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Math Help - Epsilon-Delta

  1. #1
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    Epsilon-Delta

    Express the following as an Epsilon-Delta proof (to show that it is continuous):

    \lim_{x\rightarrow - \infty}f(x) = L

    Can someone give me ideas for this one?
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  2. #2
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    Quote Originally Posted by Jacobpm64 View Post
    Express the following as an Epsilon-Delta proof (to show that it is continuous):

    \lim_{x\rightarrow - \infty}f(x) = L

    Can someone give me ideas for this one?
    Continous has nothing to do with that.

    But it means.
    For any \epsilon >0
    There exists a N.
    If,
    x<N is in the domain
    Then,
    |f(x)-L|<\epsilon
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  3. #3
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    all right, I understand where you got the x < N, because x doesn't approach a specific value, but it does have to be less than some number N.

    So, usually I'd write
    |f(x) - L| < \epsilon \quad \Rightarrow \quad |f(x) - L| < \epsilon

    Then I'd try to get that in the form |x - c| < \delta

    How do I do that here?
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  4. #4
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    Quote Originally Posted by Jacobpm64 View Post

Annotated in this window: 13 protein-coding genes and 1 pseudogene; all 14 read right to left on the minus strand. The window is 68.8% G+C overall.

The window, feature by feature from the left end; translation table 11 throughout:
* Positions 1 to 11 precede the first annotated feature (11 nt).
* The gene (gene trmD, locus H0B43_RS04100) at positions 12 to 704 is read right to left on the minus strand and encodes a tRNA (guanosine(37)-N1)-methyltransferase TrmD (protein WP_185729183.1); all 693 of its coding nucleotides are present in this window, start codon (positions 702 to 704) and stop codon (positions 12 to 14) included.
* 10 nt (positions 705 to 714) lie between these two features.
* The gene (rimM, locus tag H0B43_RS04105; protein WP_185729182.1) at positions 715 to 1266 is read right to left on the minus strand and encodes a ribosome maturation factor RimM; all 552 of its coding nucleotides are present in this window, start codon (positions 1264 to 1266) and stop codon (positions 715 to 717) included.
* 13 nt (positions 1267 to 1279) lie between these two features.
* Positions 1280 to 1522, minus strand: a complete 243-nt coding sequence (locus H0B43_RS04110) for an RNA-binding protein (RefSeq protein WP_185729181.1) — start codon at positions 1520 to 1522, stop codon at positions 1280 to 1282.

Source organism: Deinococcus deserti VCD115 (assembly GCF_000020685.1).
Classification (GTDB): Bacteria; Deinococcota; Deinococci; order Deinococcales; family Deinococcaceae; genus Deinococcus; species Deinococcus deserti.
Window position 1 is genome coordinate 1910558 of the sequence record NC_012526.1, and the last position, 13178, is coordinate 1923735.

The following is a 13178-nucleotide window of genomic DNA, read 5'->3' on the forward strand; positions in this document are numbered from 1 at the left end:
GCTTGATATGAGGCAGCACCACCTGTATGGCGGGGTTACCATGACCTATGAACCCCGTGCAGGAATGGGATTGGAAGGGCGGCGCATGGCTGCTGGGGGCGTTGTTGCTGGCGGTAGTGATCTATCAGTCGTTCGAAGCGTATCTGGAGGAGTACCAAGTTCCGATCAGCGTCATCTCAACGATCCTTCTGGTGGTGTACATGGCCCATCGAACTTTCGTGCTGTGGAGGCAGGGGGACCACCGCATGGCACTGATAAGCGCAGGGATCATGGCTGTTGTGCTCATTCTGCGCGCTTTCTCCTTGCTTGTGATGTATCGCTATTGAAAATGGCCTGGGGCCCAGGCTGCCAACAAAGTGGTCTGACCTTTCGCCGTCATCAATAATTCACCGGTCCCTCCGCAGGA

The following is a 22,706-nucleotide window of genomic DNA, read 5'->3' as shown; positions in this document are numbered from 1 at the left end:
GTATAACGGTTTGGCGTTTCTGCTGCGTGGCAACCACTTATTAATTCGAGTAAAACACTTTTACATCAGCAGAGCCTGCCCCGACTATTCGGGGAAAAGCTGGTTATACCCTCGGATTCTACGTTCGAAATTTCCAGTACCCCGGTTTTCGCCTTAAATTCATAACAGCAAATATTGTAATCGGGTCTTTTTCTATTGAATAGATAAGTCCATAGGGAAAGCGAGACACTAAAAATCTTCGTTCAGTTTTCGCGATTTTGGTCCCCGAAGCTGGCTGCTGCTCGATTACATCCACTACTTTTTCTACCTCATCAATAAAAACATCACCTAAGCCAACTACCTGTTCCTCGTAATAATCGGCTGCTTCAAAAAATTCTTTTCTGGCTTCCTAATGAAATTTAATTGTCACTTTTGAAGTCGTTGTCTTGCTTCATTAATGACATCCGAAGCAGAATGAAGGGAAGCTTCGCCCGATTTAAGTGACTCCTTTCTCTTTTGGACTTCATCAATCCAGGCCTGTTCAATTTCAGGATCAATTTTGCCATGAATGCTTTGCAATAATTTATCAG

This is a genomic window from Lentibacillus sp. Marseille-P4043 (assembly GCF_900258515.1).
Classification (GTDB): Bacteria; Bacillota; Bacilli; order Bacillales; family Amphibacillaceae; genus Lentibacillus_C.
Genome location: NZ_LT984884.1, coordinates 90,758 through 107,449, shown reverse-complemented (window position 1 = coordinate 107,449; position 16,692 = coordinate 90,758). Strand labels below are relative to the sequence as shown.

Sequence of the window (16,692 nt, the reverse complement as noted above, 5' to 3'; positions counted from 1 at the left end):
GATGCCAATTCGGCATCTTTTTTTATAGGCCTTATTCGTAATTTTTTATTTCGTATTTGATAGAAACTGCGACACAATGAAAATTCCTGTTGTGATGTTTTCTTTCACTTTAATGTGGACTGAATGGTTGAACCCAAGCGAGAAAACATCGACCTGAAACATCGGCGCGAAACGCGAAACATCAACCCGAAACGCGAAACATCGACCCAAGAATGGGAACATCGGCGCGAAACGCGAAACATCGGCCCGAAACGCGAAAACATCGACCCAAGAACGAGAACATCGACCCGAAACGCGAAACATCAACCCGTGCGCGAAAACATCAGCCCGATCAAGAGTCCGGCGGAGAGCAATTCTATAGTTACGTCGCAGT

all right, I understand where you got the x < N, because x doesn't approach a specific value, but it does have to be less than some number N.

    So, usually I'd write
    |f(x) - L| < \epsilon \quad \Rightarrow \quad |f(x) - L| < \epsilon

    Then I'd try to get that in the form |x - c| < \delta

    How do I do that here?
    There is no delta here. It is a different type of limit.
    Maybe you mean this.
    \forall \epsilon >0, \exists N \, \, \, \, \, x<N\to |f(x)-L|<\epsilon
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  5. #5
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    Oh, all right.. No delta because x is extending without bound towards negative infinity, but there is an epsilon because the function approaches a finite value of L, correct?

    I understand that.

    But, I still don't know how I'd go about constructing a proof.
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  6. #6
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    Quote Originally Posted by Jacobpm64 View Post

    But, I still don't know how I'd go about constructing a proof.
    Say you want to show,
    \lim_{x\to -\infty} \frac{1}{x}=0

    You need to show that for any \epsilon>0
    We can choose an N
    Such that if,
    x<N is in the domain of the function.
    Implies,
    \left|\frac{1}{x}\right|<\epsilon
    Since both side are positive we can take the reciprocal of both sides, but then we have to flip the inequality, obtaining an equivalent statement,
    |x|<\frac{1}{\epsilon}
    That means, x<\frac{1}{\epsilon}.
    We also note that,
    \frac{1}{\epsilon} is in the domain of f(x).

    So this tell us given any \epsilon we need to choose N=\frac{1}{\epsilon}
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  7. #7
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    wow, major headache.. I understand all your examples

    Thing is. The only thing that's killing me on mine is that there is no specific function... I'm just given f(x)

    In your example, you wrote |f(x) - L| < \epsilon

    as  x < \frac{1}{ \epsilon }

    That isn't too bad to do because f(x) is defined as a specific function,  \frac{1}{x}

    I don't know how I'd write  |f(x) - L| < \epsilon in the form x < something, when I don't have any specific function, so I only have an f(x), not an x.

    *sigh*
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